Jeff’s situation isn’t as great as Joe’s. Unfortunately, he has bad credit. He only has $500 for a down payment, no extra cash to cover necessary fees, and no trade in. And he needs a car now. He knows he has a slim chance of getting approved, and doesn’t have time to go through the process multiple times only to be turned down. How exactly did Jeff get what he needed?
When your credit is damaged, your options for auto financing of any kind are dramatically reduced. So, of course, walking into any old dealership and saying “finance me” is out of the question, and honestly, a waste of time. So, where do you go?
The moderation in subprime auto loans means that high-risk lenders can afford to be more selective. It also means that potential borrowers with less than perfect credit should check their credit reports, know their credit scores and plan on a larger down payment to maximize their chances of success.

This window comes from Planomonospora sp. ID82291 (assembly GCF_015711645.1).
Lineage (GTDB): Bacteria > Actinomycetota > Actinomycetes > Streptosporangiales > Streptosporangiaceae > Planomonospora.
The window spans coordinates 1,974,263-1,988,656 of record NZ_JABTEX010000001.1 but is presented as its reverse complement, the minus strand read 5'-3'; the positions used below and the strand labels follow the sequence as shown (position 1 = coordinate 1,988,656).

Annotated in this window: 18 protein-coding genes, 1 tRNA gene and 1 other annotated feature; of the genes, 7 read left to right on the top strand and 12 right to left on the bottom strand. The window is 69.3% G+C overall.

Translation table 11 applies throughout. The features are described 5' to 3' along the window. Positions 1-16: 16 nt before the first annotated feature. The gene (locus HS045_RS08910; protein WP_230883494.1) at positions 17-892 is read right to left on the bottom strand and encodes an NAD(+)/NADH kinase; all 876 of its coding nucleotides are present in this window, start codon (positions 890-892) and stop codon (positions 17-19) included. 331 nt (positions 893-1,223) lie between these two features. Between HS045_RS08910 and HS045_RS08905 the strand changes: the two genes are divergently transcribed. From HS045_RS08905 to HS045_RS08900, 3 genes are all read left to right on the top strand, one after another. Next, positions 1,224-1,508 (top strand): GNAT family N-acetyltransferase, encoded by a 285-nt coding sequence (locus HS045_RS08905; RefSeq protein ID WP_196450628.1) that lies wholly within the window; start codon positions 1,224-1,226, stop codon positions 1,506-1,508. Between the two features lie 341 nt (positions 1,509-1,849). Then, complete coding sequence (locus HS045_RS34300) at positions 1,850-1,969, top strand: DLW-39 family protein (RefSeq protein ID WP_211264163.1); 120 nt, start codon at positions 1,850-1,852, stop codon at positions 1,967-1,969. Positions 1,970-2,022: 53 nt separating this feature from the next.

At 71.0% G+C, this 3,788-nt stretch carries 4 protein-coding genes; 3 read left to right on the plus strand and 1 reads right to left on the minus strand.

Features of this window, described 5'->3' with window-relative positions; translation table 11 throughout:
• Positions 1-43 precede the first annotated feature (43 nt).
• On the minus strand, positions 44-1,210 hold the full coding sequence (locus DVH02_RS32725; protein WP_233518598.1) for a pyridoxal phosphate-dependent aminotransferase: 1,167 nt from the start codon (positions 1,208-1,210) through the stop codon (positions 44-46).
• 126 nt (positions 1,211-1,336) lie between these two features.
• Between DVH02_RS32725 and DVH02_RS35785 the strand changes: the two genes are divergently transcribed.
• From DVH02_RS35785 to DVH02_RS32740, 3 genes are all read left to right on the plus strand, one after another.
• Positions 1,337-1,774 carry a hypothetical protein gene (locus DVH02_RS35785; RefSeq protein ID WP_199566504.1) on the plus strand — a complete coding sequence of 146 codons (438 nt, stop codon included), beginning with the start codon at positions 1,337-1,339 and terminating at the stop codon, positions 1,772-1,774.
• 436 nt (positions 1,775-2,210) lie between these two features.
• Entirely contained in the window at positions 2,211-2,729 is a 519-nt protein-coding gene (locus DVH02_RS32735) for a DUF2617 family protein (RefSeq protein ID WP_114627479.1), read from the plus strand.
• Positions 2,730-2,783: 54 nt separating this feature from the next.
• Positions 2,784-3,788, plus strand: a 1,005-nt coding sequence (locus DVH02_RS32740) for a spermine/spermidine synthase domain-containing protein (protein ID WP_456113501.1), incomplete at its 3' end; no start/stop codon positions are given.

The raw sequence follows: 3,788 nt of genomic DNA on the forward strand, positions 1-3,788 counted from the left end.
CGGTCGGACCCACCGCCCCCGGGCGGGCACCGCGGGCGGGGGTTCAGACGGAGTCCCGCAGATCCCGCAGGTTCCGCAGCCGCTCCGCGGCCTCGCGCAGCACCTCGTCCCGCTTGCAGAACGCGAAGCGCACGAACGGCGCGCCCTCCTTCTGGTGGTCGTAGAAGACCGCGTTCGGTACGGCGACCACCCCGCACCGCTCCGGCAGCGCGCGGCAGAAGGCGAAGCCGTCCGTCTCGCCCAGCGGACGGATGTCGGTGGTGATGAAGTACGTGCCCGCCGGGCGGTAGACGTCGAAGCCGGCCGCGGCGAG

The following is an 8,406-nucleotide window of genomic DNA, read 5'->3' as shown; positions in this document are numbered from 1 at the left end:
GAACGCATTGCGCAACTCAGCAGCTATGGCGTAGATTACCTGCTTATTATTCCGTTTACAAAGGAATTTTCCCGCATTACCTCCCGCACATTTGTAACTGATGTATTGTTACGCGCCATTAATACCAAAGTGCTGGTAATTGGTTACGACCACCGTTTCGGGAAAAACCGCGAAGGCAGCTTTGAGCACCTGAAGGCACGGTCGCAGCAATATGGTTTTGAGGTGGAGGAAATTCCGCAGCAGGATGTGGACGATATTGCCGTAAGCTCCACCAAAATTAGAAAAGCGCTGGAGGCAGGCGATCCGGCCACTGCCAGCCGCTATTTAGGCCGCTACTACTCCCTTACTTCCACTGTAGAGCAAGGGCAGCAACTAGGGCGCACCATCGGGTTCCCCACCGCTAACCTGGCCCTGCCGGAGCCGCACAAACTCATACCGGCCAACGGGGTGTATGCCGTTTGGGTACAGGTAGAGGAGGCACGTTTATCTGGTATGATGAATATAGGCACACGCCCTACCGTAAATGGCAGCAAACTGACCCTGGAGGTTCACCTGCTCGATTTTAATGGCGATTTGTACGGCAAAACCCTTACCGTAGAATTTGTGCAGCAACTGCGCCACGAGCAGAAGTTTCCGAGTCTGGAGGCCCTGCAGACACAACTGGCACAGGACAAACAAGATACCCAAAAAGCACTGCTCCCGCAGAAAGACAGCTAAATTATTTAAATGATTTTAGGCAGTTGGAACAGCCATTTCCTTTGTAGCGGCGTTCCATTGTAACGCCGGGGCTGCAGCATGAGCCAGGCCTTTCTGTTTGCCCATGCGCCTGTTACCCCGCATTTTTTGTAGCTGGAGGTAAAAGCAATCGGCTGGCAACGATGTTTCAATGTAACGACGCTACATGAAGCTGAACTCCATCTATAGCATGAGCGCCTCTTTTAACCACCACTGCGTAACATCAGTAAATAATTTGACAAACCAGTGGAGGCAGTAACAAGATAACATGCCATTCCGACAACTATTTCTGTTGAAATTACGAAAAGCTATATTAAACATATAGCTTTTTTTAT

Vehicle repossession is never a good thing and a black mark like this can linger on a credit report for seven years or longer. Multiple repossessions are even worse and, for the most part, consumers must wait until just one appears in their credit file.
The new tool introduced on the NHTSA web site should help both car buyers and owners, including those with less than perfect credit, by ensuring the vehicles they drive or plan on purchasing are as safe as possible and subject to no open recalls.
With the increase in subprime car loan delinquencies and repossessions, subprime lenders will certainly be taking a closer look at applications and, in the long run, may be pulling back on the number of loans they approve. By following our tips, applicants will give themselves a better chance for an approval.